A Prelude and 5 Rhythms

’So, I’ll pick Phillie up in an hour and a half then?’ said Philippa’s mum.

‘An hour will be fine’ I said.

Philippa slid into my living room and noiselessly unlatched her cello case.

‘I’ll do my best' her mum continued, 'but they are so slow at Waitrose. And next week I will have to rearrange as I have to pick up Max from tennis at the same time and Peter will be in New York.’

‘Perhaps Philippa could take the bus?’ I said.’The number seven stops right outside the house.’

‘No, I don’t think so. You know, she hasn’t been very confident since her sister…well, you know about that. No, it’s best if I drive her.’

Before I closed the door on her mother, Philippa started to play the Gigue of Bach’s first Suite. When I got settled in my chair by about the sixth bar, I asked myself the usual questions: What did I see. What did I hear? And, above all, what did I feel? I saw a girl playing as if with borrowed arms and, rather than a sweaty, heavy peasant dance, I heard the sound of someone skating over ice. I felt somewhat anxious. While I watched and listened I wondered two things: Whose desire was driving Philippa, as it it didn’t seem to be her own, and what was beneath the ice?
I don’t know what it is about nail varnish on bitten nails, but it was when I was looking at Philippa’s bow hand that I remembered what my teacher, Timothy Eddy, said to me a decade previously: ‘Something inside you has to move before you can move to play’, and it was then that I knew how I was going to approach the lesson.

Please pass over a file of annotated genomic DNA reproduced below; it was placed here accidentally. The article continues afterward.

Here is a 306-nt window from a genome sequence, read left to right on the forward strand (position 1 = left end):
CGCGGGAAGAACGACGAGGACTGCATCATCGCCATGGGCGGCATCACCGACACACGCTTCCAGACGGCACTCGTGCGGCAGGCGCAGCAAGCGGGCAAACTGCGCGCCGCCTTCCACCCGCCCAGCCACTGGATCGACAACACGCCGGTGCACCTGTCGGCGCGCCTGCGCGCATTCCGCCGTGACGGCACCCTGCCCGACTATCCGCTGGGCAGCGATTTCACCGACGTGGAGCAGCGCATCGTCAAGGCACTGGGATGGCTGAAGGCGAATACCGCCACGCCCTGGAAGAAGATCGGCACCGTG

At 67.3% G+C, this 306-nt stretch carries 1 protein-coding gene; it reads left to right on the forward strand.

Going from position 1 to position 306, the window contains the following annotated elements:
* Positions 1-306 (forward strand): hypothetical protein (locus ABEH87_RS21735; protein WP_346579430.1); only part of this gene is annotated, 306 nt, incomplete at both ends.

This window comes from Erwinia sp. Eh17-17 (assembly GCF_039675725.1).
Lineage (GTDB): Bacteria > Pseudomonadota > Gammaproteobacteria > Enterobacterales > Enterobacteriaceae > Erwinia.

When Philippa finished and we had talked through a few technical details, I asked her if she would be willing to sit with me and her cello in silence.
‘I don’t want you to play a note’ I said, ‘until, or indeed unless, you feel moved to do so. Until you genuinely feel the desire to express something. This might mean spending our hour together in silence, but that that is fine with me if it is fine with you…?’
Philippa nodded her assent. She laid her bow across the grey cotton of her school skirt. Her bare arms, slightly pimpled at the top, hung by her sides, and on the ends of them her hands seemed empty without a cello or a bow to clutch. At first her gaze flitted back and forth from me and the floor, then up and down her fingerboard, and then came to rest, I believe, on a bowl of apples on the table behind me. The silence began to feel comfortable, and the strange thing was that in it I began to have more of a sense of Philippa that when she was playing the cello. In it I thought I could sense things. Anger. Grief possibly. But at least I could sense something. We continued to sit in stillness. I heard Edith in the flat above shuffling across her living room floor, probably, though it was only four o’clock, to the drinks cabinet. A bird sang and a motorbike started up. If we listened hard enough to the quiet, I thought, we might be able to hear the sea rolling in the distance. I looked over at Philippa and saw a tear pooling in the corner of her eye. It spilled over and ran down her cheek.

‘There is no desire’ she said as more tears came, and in that moment I think we both felt the beginning of something move inside her that might, one day, move her to play.